People willing to pay higher taxes for mental care

PEOPLE are willing to pay higher taxes for community-based mental care as the economic cost of dealing with mental health problems soars above the €3 billion mark, research has shown.

The report, published yesterday by the Mental Health Commission, found that the healthcare system accounts for less than one-quarter of the costs involved.

The main costs were in the labour market and were caused by lost employment, absenteeism, lost productivity and premature retirement.

There are also costs imposed on the prison service, social services dealing with homelessness and informal care costs, as well as lost output and productivity.

Human and social costs associated with mental health problems, including pain, suffering, stigma, reduction in quality of life and suicide are not included in the baseline estimates.

The report found that people would be willing to make significant tax contributions to new community-based services for people with mental health problems.

It also found, however, that people tended to prefer spending on cancer and ageing programmes more than mental care.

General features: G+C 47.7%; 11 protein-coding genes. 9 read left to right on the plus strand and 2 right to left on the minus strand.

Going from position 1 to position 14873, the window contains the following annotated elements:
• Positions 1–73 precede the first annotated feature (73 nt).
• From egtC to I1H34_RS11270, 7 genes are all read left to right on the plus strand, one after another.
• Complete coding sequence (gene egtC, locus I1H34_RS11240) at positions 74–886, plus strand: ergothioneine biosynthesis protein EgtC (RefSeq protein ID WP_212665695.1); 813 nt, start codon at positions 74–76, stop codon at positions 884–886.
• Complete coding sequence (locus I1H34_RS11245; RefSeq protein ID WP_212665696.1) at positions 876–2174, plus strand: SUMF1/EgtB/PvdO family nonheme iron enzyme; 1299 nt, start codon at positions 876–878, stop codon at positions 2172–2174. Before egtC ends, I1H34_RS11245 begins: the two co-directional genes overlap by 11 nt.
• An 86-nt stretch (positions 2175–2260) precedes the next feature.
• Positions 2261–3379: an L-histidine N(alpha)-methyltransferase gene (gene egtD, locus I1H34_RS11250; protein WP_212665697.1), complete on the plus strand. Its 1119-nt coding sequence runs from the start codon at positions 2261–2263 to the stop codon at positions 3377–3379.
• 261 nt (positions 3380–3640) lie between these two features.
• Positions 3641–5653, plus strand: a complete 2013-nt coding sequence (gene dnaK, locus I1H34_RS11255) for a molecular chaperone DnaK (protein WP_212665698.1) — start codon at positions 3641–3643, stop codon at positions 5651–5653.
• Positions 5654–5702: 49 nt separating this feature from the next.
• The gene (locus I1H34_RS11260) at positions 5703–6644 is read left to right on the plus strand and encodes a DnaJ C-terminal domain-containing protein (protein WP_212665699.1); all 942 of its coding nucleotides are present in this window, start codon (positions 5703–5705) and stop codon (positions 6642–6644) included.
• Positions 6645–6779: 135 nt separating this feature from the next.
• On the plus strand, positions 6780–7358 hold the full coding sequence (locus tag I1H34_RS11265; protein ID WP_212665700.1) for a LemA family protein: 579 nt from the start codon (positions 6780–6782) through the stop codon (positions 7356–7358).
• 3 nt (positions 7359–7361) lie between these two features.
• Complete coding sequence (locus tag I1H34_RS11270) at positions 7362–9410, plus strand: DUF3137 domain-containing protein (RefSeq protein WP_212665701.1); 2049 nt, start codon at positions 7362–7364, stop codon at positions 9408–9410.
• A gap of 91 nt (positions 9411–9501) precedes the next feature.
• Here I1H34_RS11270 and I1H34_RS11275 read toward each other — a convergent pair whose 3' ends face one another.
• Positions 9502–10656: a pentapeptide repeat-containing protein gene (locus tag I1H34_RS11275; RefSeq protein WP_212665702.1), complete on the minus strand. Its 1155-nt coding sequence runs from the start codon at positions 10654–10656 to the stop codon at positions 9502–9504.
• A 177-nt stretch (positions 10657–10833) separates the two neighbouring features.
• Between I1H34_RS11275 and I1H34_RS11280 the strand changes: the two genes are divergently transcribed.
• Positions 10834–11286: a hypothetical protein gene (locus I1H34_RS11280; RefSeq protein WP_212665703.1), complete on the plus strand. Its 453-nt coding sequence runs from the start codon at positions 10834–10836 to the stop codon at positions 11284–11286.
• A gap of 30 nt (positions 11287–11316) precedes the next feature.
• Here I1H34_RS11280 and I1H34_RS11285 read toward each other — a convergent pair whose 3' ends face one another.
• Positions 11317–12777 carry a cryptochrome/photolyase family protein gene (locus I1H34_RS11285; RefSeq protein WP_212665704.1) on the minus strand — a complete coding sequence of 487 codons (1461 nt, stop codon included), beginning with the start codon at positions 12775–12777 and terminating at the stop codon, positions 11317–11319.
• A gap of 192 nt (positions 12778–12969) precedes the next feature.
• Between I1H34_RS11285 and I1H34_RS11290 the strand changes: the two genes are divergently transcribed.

The Economics of Mental Health Care in Ireland was prepared by Eamon O’Shea and Brendan Kennelly of the Irish Centre for Social Gerontology and Department of Economics at National University of Ireland Galway.

The report points out that the share of total public health expenditure on mental health services has fallen in the past 20 years from just 14% in 1984 to 7.76% in 2007.

In absolute terms, however, there has been a four-fold increase in per capita spending over this period and it has roughly doubled in the past decade.

Last year the Government spent €1.042bn on mental health services out of a total non-capital health spend of €13.432bn.

“We have not yet made the connection between increased public spending on mental health care and individual and societal gains,” said Irish Mental Commission chairman, Dr Edmond O’Dea.

He said making mental health a national health priority in Ireland would be an important first step in realising the potential gains associated with increased spending on mental health.

“As part of that prioritisation, we should set a target of 10% for mental health care expenditure as a proportion of overall health expenditure to be realised over a five year period,” said Dr O’Dea.

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